Willow Oak Tree
Hardy Planting Zone - Grows best in zones 5 to 9
Bloom Season (if any) - Spring
Bloom Color - Yellow-green
Height at Maturity - Reaches 40 to 75 feet tall
Soil Type Preferred - Well-drained, loamy soil
Sun or Shade - Full sun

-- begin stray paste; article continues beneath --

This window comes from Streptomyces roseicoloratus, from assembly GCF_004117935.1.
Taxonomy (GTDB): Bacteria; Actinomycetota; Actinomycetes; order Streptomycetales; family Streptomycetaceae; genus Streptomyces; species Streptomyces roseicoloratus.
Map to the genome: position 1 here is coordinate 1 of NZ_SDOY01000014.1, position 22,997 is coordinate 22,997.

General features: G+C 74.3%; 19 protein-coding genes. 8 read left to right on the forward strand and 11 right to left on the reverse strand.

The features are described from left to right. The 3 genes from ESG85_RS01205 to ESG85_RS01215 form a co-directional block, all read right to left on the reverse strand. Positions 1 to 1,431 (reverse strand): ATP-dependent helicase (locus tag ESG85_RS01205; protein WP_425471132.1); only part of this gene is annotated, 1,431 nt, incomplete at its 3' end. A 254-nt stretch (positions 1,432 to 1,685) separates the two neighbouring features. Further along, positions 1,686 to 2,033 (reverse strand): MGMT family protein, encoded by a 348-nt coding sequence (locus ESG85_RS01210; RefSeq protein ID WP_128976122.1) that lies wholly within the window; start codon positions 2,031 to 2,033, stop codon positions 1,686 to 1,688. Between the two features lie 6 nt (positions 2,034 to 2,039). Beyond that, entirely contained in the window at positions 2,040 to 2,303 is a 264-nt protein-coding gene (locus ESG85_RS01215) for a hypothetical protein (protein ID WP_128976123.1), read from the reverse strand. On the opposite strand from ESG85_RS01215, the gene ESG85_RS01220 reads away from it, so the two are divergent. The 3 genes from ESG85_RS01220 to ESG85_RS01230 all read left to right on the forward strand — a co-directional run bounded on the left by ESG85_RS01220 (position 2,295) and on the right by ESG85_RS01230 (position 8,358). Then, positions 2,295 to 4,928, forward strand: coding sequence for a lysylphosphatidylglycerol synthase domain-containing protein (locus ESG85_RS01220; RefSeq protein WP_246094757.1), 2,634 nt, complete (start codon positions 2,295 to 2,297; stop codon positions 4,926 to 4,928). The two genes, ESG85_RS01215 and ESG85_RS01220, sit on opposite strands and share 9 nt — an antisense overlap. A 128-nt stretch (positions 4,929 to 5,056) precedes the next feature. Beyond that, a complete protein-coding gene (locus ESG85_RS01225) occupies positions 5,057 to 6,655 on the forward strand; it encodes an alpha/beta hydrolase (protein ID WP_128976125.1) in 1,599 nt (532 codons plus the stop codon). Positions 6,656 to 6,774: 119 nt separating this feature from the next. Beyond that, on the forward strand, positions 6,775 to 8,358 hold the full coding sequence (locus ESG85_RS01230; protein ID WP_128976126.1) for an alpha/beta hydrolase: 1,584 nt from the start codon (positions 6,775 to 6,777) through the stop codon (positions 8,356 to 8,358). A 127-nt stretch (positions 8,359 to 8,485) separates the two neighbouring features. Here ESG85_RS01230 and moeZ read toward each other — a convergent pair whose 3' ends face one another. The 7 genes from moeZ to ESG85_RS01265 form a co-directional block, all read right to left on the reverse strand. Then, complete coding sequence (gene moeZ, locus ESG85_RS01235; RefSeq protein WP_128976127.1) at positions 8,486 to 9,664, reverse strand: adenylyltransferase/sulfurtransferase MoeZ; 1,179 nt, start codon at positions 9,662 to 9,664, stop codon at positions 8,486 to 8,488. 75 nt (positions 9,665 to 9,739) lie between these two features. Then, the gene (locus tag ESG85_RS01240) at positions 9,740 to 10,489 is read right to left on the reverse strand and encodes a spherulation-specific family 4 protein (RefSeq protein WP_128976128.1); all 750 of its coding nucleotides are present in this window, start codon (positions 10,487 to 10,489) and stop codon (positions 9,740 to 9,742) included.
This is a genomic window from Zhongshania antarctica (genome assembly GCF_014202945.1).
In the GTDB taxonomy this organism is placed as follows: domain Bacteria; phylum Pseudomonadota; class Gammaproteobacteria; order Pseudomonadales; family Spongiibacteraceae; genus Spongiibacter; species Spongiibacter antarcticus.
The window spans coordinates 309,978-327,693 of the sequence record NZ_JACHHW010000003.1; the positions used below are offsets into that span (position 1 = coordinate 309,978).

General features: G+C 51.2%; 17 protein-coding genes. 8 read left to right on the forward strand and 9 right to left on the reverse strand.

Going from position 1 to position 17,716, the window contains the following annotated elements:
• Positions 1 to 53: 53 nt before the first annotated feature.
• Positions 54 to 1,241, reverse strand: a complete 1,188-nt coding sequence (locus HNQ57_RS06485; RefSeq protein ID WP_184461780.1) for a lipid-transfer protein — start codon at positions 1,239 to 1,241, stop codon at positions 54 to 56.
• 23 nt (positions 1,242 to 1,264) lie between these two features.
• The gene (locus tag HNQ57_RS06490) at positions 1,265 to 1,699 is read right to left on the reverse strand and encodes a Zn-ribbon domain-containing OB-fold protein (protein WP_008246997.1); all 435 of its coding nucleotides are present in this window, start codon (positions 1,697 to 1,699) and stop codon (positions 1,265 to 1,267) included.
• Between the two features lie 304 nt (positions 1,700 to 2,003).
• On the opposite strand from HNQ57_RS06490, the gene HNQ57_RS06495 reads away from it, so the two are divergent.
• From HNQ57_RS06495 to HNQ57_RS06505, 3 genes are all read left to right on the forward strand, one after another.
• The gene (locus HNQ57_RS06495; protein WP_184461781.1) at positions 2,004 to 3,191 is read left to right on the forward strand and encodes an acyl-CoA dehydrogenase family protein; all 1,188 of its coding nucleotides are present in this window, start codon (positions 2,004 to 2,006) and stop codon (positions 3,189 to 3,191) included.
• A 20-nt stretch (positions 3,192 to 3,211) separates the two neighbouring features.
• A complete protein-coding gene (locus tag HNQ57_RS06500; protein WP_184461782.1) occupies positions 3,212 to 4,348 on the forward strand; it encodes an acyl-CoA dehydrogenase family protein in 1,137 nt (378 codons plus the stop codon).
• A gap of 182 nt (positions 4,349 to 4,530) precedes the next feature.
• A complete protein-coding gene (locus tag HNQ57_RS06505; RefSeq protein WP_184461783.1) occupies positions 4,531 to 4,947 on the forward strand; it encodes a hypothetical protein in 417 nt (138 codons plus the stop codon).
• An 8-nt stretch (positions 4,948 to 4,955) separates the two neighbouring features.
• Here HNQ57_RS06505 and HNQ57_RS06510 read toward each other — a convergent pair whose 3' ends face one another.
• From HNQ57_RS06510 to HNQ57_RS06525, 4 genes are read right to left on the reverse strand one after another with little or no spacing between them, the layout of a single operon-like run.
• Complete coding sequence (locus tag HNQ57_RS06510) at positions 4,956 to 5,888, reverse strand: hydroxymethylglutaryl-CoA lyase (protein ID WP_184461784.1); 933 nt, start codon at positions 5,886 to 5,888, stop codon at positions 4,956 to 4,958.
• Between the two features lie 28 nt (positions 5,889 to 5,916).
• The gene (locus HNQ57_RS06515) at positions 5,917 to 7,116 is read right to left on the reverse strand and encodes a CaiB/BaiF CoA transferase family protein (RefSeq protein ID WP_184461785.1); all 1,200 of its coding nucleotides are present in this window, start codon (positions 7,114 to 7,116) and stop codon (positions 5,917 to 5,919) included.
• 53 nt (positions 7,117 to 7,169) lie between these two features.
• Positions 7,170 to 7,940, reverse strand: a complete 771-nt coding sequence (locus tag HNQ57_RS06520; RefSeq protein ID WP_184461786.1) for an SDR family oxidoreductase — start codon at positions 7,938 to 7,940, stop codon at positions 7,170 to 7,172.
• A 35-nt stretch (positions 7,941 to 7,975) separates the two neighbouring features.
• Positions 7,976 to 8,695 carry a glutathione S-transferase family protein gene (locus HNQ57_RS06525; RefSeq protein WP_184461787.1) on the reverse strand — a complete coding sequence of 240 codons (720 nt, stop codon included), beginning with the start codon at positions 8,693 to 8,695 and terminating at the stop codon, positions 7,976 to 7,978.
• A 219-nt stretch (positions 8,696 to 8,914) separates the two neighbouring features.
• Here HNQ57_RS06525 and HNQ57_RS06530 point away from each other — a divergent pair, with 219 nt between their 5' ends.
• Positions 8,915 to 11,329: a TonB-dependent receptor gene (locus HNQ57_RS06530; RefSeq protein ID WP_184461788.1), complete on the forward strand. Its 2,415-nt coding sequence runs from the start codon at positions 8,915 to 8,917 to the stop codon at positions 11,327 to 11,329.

Plant Description: This deciduous tree grows best in hardiness zones 5 to 9 and should be planted in a spacious area to make room for its growth. The willow oak tree can grow up to 40 to 75 feet tall in its lifetime and reaches its mature height in about two years. The tree can spread out to reach up to 25 to 50 feet from its trunk. The leaves of the willow oak tree are shaped like willow leaves and are where it gets its name. They are bright green, oblong leaves that are up to 4 inches long. Small yellow-green flowers grow in spring before leaf growth begins. After 15 years of age, the willow oak tree will start producing acorns. The deciduous tree works in most soil types, requiring well-draining to prevent root rot. If a large tree is preferred, then planting in a location that receives full sun is required. The willow oak tree can tolerate partial shade, but its branches will be weaker and unable to support a larger size. The tree requires regular watering during its root establishment but can tolerate drought conditions after they are set. In a typical tree, pruning is only needed to remove dead branches and shape the tree. If planted in a lower light area, regular pruning will be required to prevent upper limbs from growing straggly towards the sun. Upper branches are to be cut back to allow for more energy to build a more substantial structure. Willow oak trees are typically planted for the shade their large forms can produce.